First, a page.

Little Rock

Author : Karen Anderson
ISBN : 9781400832149
Genre : History
File Size : 35. 34 MB
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The desegregation crisis in Little Rock is a landmark of American history: on September 4, 1957, after the Supreme Court struck down racial segregation in public schools, Arkansas Governor Orval Faubus called up the National Guard to surround Little Rock Central High School, preventing black students from going in. On September 25, 1957, nine black students, escorted by federal troops, gained entrance. With grace and depth, Little Rock provides fresh perspectives on the individuals, especially the activists and policymakers, involved in these dramatic events. Looking at a wide variety of evidence and sources, Karen Anderson examines American racial politics in relation to changes in youth culture, sexuality, gender relations, and economics, and she locates the conflicts of Little Rock within the larger political and historical context. Anderson considers how white groups at the time, including middle class women and the working class, shaped American race and class relations. She documents white women's political mobilizations and, exploring political resentments, sexual fears, and religious affiliations, illuminates the reasons behind segregationists' missteps and blunders. Anderson explains how the business elite in Little Rock retained power in the face of opposition, and identifies the moral failures of business leaders and moderates who sought the appearance of federal compliance rather than actual racial justice, leaving behind a legacy of white flight, poor urban schools, and institutional racism. Probing the conflicts of school desegregation in the mid-century South, Little Rock casts new light on connections between social inequality and the culture wars of modern America. Some images inside the book are unavailable due to digital copyright restrictions.

The Second Red Scare And The Unmaking Of The New Deal Left

Author : Landon R.Y. Storrs
ISBN : 9781400845255
Genre : History
File Size : 71. 77 MB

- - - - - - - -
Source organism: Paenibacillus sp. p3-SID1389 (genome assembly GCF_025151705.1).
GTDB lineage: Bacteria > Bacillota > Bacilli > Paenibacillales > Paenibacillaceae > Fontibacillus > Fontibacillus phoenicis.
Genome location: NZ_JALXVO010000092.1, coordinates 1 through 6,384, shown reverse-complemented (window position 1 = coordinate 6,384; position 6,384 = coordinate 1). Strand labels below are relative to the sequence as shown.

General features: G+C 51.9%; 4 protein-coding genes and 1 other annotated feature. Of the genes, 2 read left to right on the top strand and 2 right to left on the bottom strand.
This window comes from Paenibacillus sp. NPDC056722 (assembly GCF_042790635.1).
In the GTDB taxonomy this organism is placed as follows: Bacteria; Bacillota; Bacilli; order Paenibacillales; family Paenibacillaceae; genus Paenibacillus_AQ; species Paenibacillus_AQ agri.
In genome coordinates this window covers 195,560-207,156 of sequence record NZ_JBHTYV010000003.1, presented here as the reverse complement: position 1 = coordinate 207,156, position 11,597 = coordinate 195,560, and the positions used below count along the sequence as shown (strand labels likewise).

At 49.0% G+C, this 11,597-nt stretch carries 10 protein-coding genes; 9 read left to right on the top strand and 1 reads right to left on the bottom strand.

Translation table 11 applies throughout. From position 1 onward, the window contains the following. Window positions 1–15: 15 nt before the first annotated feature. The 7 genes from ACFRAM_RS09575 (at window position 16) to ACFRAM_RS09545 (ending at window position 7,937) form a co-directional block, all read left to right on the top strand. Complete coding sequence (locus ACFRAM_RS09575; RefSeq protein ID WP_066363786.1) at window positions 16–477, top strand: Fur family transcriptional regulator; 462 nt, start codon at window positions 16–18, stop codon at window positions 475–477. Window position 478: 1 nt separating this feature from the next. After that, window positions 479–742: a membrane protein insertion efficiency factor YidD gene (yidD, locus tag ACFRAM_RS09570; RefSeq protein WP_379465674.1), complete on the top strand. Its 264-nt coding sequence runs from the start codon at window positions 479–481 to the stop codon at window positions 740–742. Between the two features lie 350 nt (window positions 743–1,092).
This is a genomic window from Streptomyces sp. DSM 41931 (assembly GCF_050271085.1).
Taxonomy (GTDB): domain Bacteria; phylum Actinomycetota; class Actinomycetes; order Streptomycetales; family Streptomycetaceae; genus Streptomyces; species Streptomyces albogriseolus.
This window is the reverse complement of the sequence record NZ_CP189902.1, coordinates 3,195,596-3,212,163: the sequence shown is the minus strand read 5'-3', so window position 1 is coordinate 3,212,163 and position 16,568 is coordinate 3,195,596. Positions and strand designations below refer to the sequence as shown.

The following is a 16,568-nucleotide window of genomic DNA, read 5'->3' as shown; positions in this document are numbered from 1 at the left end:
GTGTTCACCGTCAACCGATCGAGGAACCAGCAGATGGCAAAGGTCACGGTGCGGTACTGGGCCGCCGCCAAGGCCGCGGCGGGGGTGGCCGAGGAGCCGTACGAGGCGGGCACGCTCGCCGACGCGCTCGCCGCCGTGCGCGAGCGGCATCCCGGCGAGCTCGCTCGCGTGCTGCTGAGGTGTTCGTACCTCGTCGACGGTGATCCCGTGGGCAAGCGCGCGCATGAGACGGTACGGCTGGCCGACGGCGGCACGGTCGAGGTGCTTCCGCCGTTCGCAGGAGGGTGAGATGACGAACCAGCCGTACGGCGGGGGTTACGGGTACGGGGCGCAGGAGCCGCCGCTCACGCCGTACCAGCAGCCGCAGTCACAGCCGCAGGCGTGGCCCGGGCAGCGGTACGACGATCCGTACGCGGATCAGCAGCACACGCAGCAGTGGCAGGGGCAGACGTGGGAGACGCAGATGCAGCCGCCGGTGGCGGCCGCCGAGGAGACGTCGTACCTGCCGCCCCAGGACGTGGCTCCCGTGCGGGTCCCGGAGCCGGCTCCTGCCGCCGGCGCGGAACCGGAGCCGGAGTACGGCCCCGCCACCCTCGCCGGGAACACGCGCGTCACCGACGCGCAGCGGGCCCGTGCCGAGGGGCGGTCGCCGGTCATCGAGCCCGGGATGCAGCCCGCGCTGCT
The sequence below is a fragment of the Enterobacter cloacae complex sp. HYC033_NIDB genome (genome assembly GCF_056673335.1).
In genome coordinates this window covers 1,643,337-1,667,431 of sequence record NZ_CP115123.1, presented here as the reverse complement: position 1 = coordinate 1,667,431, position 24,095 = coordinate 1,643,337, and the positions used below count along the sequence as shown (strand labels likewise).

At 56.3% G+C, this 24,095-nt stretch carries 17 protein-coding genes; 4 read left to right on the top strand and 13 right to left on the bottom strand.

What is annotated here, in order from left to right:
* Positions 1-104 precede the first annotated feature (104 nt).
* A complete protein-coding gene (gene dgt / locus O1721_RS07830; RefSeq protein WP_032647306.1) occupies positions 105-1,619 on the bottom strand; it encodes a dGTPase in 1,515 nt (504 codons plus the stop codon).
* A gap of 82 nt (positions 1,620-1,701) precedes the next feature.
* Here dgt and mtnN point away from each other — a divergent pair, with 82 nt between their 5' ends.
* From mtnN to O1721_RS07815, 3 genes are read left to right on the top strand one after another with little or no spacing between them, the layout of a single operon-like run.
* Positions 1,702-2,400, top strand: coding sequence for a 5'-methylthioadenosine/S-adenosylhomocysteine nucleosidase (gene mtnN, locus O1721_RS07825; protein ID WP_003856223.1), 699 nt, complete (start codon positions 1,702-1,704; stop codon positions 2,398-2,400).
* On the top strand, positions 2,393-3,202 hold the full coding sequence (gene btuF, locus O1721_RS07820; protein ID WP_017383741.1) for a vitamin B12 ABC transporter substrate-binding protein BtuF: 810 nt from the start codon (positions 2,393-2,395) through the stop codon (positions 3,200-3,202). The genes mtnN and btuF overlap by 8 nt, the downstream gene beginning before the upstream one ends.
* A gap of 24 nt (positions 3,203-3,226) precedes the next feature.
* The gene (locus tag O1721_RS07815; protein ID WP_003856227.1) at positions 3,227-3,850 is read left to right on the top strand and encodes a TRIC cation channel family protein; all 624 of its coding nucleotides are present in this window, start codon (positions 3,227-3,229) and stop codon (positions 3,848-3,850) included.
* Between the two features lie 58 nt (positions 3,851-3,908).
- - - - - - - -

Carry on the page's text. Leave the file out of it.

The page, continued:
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In the name of protecting Americans from Soviet espionage, the post-1945 Red Scare curtailed the reform agenda of the New Deal. The crisis of the Great Depression had brought into government a group of policy experts who argued that saving democracy required attacking economic and social inequalities. The influence of these men and women within the Franklin D. Roosevelt administration, and their alliances with progressive social movements, elicited a powerful reaction from conservatives, who accused them of being subversives. Landon Storrs draws on newly declassified records of the federal employee loyalty program—created in response to claims that Communists were infiltrating the U.S. government—to reveal how disloyalty charges were used to silence these New Dealers and discredit their policies. Because loyalty investigators rarely distinguished between Communists and other leftists, many noncommunist leftists were forced to leave government or deny their political views. Storrs finds that loyalty defendants were more numerous at higher ranks of the civil service than previously thought, and that many were women, or men with accomplished leftist wives. Uncovering a forceful left-feminist presence in the New Deal, she also shows how opponents on the Right exploited popular hostility to powerful women and their supposedly effeminate spouses. The loyalty program not only destroyed many promising careers, it prohibited discussion of social democratic policy ideas in government circles, narrowing the scope of political discourse to this day. Through a gripping narrative based on remarkable new sources, Storrs demonstrates how the Second Red Scare repressed political debate and constrained U.S. policymaking in fields such as public assistance, national health insurance, labor and consumer protection, civil rights, and international aid.